tional Honorary Cheerleaders' Frat-
ternity. Andy Ritter, '42E, and Art
Treut were also chosen as All-Ameri-
cans in the last election.

Jack Kerns; Herb Barnet against

PATH: Michigan track followers got
a little better idea yesterday of the
tremendous task confronting th
Wolverines in next week's Conference
meet . . . statistics were revealed
which showed the Dohertymen have
lost performers who scored 16 3-7
of the 32 5-14 points they accumu-
lated in the individual events while
chalking up their seventh straight
indoor title last year . . . Indiana's
star-studded crew on the other hand
retains 23 6-7 points from its 1940
total . . . the Hoosiers did have an-
other four-point winner returning in
the person of two-miler Ed Hedges
. but you can find him doing his
running while on sentry duty in
Uncle Sam's army nw .
In Tesday's smashing triangu-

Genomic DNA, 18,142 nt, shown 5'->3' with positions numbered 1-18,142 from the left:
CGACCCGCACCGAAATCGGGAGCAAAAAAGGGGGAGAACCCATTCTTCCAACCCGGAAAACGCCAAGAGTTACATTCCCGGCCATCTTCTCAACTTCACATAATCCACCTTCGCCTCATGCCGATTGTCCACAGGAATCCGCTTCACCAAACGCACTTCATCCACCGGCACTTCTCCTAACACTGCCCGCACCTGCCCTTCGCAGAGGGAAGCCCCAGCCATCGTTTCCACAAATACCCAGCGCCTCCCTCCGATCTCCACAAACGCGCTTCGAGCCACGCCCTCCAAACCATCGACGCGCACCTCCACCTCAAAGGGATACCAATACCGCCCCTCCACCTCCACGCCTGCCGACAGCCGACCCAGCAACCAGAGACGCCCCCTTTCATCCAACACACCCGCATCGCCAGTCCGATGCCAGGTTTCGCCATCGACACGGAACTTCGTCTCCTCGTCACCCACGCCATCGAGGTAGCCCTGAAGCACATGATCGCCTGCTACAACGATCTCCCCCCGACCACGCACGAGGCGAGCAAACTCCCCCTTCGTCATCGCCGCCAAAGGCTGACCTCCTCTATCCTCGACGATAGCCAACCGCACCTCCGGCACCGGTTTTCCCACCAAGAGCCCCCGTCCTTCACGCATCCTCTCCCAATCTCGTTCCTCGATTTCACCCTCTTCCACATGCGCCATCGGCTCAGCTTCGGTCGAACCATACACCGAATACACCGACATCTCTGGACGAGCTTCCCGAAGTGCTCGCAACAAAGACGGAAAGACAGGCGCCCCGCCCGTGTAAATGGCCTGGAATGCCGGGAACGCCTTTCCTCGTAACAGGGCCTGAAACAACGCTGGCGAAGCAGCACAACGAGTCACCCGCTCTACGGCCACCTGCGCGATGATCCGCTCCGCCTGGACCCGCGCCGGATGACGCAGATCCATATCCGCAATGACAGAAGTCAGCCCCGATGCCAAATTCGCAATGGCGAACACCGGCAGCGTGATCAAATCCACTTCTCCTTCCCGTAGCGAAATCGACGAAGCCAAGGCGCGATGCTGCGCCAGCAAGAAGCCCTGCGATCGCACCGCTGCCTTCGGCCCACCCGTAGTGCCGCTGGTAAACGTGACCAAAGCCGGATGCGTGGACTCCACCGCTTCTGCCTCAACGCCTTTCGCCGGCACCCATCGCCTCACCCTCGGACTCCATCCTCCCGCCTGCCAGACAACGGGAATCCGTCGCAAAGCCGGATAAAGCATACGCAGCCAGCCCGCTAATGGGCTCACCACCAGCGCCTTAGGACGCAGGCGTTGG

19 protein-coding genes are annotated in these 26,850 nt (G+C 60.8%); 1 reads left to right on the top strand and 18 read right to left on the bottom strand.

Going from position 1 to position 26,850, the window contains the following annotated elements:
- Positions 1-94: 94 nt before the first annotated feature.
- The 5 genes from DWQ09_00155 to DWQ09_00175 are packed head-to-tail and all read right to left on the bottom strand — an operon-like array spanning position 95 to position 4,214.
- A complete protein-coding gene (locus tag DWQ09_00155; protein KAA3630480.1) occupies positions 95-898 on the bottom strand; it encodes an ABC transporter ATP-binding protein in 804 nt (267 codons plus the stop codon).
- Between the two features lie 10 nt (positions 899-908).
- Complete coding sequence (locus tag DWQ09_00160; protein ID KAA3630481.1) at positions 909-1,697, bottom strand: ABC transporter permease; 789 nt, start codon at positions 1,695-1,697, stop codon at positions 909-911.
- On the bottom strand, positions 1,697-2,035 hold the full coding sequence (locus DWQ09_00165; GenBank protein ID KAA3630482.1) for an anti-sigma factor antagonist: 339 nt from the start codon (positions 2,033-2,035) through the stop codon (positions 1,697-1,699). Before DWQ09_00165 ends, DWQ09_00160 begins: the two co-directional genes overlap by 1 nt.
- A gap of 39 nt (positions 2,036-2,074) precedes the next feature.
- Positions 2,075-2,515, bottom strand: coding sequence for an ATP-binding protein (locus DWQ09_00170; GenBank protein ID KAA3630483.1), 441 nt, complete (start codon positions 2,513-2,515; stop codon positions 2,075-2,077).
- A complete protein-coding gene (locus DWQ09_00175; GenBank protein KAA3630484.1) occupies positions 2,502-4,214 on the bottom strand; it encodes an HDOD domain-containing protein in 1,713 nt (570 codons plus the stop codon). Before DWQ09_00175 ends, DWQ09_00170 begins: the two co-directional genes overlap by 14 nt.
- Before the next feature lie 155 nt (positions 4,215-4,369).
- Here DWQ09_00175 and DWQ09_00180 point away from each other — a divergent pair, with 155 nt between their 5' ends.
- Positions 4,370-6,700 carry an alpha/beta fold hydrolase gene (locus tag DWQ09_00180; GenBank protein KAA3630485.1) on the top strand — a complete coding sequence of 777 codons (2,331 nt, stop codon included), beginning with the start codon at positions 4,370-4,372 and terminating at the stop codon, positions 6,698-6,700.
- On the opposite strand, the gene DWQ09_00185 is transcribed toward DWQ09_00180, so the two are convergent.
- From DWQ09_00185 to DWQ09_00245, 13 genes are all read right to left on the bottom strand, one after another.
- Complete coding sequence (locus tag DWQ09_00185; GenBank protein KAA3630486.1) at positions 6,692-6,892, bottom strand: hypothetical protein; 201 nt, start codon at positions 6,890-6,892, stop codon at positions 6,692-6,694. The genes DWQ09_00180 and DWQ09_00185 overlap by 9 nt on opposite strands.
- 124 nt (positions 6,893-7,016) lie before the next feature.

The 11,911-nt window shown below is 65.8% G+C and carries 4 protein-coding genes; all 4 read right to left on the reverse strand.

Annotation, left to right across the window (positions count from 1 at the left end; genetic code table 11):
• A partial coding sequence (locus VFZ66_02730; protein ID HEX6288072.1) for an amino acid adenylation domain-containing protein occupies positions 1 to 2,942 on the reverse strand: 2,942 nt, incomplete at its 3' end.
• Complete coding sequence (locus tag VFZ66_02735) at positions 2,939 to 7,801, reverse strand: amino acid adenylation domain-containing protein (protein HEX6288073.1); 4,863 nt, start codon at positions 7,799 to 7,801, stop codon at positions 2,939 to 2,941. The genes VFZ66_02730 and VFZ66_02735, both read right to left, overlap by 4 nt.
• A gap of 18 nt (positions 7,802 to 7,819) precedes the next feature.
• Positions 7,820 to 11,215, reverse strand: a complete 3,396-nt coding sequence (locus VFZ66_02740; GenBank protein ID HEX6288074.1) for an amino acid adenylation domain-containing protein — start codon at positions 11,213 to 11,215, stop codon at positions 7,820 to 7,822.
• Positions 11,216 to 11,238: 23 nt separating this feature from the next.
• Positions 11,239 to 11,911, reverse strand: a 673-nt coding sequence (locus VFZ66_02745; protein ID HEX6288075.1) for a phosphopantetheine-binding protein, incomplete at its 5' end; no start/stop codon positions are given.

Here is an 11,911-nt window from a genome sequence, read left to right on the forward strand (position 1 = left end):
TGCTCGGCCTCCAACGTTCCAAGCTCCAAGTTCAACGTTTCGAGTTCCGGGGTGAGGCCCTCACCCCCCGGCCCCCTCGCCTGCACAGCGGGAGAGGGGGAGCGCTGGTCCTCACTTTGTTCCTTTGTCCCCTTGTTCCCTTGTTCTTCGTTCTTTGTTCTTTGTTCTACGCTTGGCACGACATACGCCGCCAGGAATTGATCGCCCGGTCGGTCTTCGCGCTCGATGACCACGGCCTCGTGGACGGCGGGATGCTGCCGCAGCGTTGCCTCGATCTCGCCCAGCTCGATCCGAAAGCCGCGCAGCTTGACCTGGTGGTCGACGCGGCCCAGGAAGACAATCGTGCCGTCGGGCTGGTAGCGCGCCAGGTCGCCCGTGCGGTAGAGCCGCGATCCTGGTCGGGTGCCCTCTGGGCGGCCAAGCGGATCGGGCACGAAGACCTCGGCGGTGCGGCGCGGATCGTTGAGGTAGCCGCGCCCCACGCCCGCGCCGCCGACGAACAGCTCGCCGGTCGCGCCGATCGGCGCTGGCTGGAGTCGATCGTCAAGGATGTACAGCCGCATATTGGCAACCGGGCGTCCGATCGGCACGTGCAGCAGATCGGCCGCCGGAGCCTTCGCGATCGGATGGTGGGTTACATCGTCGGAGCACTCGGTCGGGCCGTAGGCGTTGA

lar victory up at Michigan State
junior Al Thomas came through
with a very encouraging perform-
ance in the low hurdles and the
75-yard dash . . . A much herald-
ed scholastic ace from Detroit
Cooley, Thomas incurred a serious
ankle injuy in his initial appear-
ance as a Wolverine in last year's
Illinois Relays . . And through-
out the rest of the season the
speedster was bothered by weak
leg muscles.
At the start of the current indoor
campaign the plan was to run him
only in the 440-yard dash and the
relay in order to build up his legs .
then Tuesday he started for the first
time" in the shorter, more muscle-
straining events . . . in the dash
the Detroit lad nosed out teammate
Bud Piel, while in the low barrier
event he waged a hot duel with Mich-
igan Normal's great Whitey Had,
actually leading at the fou'rth hurdle
. the Huron finally won the deci-
sion by scant inches, but Thomas'
fine performance brightens Michi-
gan's hurdle prospects % : .
Quarter-miler Bob Barnard, who
performed in his specialty at East
Lansing, was spiked on the first
lap, faltered, then blazed' out in
front and won the race . . . after
returning to Ann Arbor it took
five stitches to close the. wound